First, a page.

Milwaukee—Today, the Wisconsin Department of Health Services is taking public testimony on its waiver application to make major changes to the state’s BadgerCare program. The Community Advocates Public Policy Institute welcomes this opportunity to share its opposition to the waiver.
The state seeks to add drug testing requirements, time limits on coverage, co-pays, and premium payments to a health care program intended for the most vulnerable Wisconsinites. Yet there is no evidence that these changes will improve health care access, reduce barriers to employment, or lessen drug use or abuse in the state. In addition, there’s no price tag attached to this complex and likely very expensive waiver.
The Public Policy Institute strongly opposed these BadgerCare changes when they were passed as part of the 2015-2017 biennial state budget without a separate public hearing on them. Two years later, we are still concerned about the implementation and impact of these changes, but we also welcome the opportunity to publicly comment on them and raise concerns that we hope will be considered by the state and federal governments.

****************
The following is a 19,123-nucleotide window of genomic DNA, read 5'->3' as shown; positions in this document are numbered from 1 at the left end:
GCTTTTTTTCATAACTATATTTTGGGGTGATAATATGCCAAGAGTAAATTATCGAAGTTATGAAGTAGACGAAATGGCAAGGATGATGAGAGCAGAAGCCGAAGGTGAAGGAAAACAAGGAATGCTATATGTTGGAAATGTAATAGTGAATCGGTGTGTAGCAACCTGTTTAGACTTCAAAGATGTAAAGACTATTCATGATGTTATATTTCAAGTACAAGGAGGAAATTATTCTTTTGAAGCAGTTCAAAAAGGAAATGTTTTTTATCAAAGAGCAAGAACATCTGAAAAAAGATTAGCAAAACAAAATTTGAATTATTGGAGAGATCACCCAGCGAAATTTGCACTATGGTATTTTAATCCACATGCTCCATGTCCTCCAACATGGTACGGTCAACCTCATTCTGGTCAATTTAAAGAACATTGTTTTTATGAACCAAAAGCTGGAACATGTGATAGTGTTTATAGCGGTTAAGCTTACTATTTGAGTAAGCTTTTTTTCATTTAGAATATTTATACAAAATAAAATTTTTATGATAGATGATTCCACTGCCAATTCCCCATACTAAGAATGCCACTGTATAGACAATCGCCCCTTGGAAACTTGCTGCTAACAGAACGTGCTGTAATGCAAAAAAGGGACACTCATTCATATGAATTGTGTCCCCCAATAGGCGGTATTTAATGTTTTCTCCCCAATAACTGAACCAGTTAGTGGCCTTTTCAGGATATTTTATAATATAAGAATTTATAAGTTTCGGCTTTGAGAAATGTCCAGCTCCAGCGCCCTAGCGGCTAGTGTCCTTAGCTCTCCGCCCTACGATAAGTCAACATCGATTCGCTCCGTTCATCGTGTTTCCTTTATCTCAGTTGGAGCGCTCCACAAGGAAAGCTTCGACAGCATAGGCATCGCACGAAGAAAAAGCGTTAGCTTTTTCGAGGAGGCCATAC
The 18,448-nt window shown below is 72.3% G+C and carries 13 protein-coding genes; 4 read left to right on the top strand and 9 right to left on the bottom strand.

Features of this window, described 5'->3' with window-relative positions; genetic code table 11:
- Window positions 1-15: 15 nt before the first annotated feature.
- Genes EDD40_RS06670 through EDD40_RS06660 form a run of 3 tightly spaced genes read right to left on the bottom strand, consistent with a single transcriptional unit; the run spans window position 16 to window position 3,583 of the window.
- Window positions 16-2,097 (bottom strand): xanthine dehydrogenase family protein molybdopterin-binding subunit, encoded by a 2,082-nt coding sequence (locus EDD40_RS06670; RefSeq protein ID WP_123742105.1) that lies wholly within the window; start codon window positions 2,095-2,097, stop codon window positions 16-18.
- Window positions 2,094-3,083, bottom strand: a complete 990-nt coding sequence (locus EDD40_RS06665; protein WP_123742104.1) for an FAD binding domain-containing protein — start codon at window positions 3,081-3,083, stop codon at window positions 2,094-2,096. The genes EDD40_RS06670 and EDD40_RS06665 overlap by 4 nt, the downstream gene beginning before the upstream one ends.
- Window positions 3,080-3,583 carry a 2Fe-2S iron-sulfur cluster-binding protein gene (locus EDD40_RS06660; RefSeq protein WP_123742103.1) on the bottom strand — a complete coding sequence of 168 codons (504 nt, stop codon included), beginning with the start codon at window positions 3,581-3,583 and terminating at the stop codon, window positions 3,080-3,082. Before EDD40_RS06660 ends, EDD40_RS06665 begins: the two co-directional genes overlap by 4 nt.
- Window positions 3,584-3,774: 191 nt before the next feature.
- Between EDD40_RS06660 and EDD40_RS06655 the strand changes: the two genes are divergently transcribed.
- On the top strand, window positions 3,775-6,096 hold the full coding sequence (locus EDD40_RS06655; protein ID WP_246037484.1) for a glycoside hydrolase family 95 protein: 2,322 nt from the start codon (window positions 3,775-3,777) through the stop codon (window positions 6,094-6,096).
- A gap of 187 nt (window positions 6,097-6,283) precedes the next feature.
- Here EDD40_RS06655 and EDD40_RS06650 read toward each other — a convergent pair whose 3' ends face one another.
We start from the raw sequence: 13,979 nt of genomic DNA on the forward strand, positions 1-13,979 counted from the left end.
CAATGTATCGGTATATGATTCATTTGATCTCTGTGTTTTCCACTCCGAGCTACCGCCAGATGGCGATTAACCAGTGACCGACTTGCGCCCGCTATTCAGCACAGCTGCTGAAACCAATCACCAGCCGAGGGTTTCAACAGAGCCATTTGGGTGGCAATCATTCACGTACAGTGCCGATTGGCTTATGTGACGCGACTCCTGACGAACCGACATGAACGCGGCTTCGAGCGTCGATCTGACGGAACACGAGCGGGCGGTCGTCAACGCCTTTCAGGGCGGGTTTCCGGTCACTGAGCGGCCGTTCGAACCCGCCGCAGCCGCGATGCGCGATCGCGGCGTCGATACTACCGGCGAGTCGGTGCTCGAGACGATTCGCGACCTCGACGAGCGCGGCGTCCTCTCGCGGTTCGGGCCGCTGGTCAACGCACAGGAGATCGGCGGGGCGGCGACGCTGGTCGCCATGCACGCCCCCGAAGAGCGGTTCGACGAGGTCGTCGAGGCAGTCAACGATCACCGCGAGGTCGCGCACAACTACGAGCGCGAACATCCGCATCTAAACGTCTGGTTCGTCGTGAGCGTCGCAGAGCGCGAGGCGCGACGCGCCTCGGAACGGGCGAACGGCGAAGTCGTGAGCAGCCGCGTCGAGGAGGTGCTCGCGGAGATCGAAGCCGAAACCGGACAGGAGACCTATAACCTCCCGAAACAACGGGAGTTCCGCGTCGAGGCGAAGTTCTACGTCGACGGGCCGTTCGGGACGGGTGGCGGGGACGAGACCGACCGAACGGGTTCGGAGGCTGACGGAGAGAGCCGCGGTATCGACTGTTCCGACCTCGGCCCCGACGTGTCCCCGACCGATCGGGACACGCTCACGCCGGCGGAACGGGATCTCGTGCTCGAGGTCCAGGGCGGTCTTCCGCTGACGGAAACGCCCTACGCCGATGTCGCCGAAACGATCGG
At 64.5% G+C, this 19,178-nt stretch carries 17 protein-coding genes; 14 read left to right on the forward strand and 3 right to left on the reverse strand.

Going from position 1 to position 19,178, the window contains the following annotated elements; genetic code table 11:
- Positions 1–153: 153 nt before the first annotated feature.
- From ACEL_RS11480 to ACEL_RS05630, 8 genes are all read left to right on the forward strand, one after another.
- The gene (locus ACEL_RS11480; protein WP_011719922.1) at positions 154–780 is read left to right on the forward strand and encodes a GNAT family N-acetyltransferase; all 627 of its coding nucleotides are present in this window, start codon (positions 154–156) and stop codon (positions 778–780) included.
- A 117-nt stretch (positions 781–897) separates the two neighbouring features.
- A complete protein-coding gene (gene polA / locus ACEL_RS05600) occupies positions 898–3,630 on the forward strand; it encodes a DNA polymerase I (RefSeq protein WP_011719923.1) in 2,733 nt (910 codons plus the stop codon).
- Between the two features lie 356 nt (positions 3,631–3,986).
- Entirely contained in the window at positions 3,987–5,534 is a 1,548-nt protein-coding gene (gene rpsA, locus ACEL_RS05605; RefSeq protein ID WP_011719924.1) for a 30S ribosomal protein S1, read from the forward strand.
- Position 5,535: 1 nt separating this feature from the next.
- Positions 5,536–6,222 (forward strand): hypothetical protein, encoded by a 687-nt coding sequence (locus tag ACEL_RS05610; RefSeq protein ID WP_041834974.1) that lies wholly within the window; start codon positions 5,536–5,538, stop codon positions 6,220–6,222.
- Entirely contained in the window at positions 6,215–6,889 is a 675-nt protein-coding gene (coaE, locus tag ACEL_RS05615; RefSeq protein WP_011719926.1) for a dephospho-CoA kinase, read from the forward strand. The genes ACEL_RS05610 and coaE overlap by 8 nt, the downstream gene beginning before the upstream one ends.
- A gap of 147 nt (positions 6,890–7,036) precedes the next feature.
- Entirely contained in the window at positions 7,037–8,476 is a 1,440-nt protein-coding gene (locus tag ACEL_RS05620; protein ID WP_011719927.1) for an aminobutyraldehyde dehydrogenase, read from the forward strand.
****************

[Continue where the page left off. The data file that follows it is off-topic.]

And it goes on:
“If the state’s goal is to make health care more affordable and accessible while reducing drug use, then this waiver should be denied,” said Mike Bare, research and program coordinator for the Community Advocates Public Policy Institute. “If approved, these changes will impose new burdens on Wisconsinites living near or below the poverty line, while increasing costs to taxpayers, health care providers, and those with health insurance. We shouldn’t put vulnerable Wisconsinites’ health at even greater risk.”
Community Advocates established the Public Policy Institute in 2008 to work toward preventing and reducing poverty while improving the quality of life for individuals and families in Milwaukee and throughout Wisconsin. The Public Policy Institute targets poverty by changing relevant public policies and laws; preventing its effects through public health efforts; and working to increase opportunity and wellness for low-income people by fostering factors related to success, resilience, and well-being.